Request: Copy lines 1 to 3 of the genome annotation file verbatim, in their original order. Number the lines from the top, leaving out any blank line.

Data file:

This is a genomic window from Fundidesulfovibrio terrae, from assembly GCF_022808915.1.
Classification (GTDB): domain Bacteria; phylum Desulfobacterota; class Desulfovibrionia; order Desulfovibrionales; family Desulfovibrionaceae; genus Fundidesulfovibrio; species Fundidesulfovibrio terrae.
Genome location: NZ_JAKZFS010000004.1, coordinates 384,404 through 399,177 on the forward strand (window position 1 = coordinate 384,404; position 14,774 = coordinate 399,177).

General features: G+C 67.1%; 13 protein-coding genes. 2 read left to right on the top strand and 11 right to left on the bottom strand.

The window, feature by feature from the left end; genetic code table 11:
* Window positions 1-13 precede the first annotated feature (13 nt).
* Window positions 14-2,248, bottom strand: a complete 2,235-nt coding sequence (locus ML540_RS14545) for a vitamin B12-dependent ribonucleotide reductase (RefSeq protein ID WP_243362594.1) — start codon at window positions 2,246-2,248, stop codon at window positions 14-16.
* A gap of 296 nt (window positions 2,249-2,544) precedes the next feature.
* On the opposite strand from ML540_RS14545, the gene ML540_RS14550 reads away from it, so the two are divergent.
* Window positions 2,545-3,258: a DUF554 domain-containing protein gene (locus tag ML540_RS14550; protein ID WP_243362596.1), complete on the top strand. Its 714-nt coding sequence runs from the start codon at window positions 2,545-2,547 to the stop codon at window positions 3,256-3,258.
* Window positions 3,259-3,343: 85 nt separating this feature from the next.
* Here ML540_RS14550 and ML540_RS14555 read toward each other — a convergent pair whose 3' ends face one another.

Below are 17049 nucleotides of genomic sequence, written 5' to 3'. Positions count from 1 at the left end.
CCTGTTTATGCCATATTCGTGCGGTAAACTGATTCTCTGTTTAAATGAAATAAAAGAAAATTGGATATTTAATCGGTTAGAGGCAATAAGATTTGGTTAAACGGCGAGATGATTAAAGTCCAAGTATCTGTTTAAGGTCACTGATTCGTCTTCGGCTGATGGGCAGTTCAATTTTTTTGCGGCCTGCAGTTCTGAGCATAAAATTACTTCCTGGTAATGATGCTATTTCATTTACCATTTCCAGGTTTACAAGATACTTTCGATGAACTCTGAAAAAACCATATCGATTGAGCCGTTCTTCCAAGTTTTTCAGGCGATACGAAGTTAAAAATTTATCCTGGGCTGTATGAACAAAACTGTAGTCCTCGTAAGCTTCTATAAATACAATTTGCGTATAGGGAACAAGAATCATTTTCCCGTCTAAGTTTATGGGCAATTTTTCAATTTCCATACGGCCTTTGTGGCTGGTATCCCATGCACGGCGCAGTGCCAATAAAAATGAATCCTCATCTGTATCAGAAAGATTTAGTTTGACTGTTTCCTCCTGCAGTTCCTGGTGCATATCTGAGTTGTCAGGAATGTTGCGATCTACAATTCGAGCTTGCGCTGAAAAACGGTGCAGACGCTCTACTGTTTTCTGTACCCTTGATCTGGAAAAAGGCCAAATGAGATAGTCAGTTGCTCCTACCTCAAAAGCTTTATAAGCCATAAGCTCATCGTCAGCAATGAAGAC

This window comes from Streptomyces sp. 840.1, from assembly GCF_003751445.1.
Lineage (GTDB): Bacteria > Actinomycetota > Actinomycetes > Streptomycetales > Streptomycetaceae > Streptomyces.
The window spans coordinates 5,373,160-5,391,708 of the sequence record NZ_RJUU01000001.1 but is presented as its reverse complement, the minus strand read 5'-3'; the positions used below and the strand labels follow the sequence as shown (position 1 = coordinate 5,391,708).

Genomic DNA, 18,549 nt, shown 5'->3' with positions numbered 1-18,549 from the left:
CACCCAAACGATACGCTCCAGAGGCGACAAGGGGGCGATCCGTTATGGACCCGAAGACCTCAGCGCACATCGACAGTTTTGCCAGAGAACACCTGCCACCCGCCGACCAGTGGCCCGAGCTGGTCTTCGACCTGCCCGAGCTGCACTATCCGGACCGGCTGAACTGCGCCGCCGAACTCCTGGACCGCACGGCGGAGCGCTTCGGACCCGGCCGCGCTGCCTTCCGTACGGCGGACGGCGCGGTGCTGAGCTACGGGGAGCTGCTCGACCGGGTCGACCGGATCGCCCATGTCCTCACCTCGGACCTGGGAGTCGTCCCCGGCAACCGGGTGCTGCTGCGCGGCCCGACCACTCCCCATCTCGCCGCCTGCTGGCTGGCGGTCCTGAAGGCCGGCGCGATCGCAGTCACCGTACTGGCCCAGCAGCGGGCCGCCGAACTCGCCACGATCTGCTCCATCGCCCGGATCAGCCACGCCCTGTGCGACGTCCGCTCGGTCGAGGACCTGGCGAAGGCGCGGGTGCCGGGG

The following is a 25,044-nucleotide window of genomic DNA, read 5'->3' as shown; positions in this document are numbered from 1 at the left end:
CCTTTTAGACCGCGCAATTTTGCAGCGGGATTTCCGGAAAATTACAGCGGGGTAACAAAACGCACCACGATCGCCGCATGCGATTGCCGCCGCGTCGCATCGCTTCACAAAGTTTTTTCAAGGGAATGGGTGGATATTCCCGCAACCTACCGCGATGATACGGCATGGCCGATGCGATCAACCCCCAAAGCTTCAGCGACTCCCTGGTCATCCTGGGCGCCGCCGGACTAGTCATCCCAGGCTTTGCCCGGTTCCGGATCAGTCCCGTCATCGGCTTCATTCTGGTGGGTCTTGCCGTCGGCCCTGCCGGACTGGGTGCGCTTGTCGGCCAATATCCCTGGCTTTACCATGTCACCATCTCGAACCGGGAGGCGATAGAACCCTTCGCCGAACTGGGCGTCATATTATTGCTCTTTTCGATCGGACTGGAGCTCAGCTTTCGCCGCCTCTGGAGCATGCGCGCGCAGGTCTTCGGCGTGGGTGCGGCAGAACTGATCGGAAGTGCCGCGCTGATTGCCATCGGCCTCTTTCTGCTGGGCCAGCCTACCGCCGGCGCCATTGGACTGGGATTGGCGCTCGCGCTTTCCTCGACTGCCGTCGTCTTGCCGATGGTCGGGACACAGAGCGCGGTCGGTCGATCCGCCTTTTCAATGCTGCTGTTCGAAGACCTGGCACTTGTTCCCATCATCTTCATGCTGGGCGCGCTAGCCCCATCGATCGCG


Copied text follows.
This is a genomic window from Fundidesulfovibrio terrae, from assembly GCF_022808915.1.
Classification (GTDB): domain Bacteria; phylum Desulfobacterota; class Desulfovibrionia; order Desulfovibrionales; family Desulfovibrionaceae; genus Fundidesulfovibrio; species Fundidesulfovibrio terrae.
Genome location: NZ_JAKZFS010000004.1, coordinates 384,404 through 399,177 on the forward strand (window position 1 = coordinate 384,404; position 14,774 = coordinate 399,177).